Air Clean Up
Should We Remove Speed Bumps?
Aug 13 2017 Read 1008 Times
The UK government has told local councils that they should prioritise efficiency and “optimise traffic flow” on roadways, in part through the removal of speed bumps. Initially intended to prevent accidents and speeding in residential areas, it is now feared that the bumps simply encourage increased acceleration and deceleration, leading to greater amounts of pollution.
The announcement is just one component of the current government’s planned measures to improve air quality and reduce transport-related pollution. Having been taken court several times by environmental law firm ClientEarth for their inability to deal with the nation’s terrible urban air quality, the government are now seeking to curb emissions in any way possible.
An urban crisis
For several years now, cities and towns across the UK have exceeded EU legal limits for air pollution, resulting in tens of thousands of premature deaths and millions of pounds’ worth of penalties. Indeed, it’s thought that 59% of the British population are subjected to unhealthy levels of air quality on a daily basis, endangering their long-term health.
In particular, Leeds and Sheffield have been identified as “blackspots” for pollution, though the truth is that most urban centres contain well over the threshold of 40mg/m3 of nitrogen dioxide (NO2). Meanwhile, levels of other pollutants such as particulate matter 2.5 (PM2.5) are also thought to be worryingly high.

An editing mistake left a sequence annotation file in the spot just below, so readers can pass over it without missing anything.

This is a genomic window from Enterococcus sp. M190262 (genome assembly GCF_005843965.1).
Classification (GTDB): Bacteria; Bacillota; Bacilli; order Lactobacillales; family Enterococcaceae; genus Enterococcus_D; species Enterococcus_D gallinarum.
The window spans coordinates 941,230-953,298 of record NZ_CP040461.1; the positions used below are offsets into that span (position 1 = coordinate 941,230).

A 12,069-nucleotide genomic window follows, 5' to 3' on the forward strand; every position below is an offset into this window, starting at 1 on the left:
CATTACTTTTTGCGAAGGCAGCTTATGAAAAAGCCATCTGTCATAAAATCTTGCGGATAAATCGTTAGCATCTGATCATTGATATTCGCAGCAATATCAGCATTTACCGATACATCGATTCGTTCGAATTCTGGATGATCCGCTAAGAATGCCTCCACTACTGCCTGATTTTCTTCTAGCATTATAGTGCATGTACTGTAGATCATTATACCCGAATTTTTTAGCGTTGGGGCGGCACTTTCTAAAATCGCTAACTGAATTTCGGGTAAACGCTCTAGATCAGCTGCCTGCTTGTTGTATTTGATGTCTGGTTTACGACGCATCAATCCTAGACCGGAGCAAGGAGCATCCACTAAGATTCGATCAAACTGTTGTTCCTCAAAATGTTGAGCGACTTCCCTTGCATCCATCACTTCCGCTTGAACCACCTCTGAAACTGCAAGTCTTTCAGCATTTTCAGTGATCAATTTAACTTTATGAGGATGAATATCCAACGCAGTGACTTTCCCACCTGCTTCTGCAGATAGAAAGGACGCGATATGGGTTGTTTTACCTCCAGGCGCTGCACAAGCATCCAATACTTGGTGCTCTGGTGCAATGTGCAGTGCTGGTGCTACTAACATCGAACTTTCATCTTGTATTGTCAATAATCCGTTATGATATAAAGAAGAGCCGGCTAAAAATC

As a result, the UK government have posited a number of measures in order to try and improve urban air quality, including a raft of adjustments to the infrastructure of our roadways.
“Sleeping policemen” soon off duty
Back in May this year, the government first raised the idea that speed bumps could be to blame for much of the pollution that plagues inner-city streets. The announcement came in the wake of a report by Imperial College London which found that diesel cars could produce 98% more NO2 when it traversed a speed bump as opposed to a speed cushion.
That’s because the bump encompasses the entire width of the road, forcing cars to slow right down, instead of cushions which encourage smoother driving. With that in mind, Environmental Secretary Michael Gove has suggested local councils should optimise traffic flow by replacing speed bumps with cushions and altering the placement of traffic lights to encourage a steadier speed in cars.
RAC spokesman Simon Williams approved of the idea, telling the Daily Mail: “We welcome the news on speed bumps, but we still need traffic-calming measures. Some speed bumps can be too severe, so from a road traffic safety point of view, speed cushions will be more effective. I think motorists will welcome this.”
Too little, too late?
Critics of the government have said that measures such as this do not go nearly far enough in addressing the catastrophic state of our airwaves. At present, there are also low emissions zones (LEZs) in Brighton, London, Norwich, Nottingham and Oxford which impose charges on higher polluting vehicles from entering their limits.
Additionally, London Mayor Sadiq Khan has announced he will bringing in an ultra low emissions zone (ULEZ) in the capital in April 2019, a full year ahead of schedule. However, critics have blasted the government for not introducing ULEZs in enough places around the country (notably, the two blackspots identified above are not covered).
Indeed, ClientEarth is taking the government to court for a third time this year over its perceived inaction on air quality. In both previous instances, the Conservatives have lost against the environmental law firm, both in the Supreme Court and the High Court.
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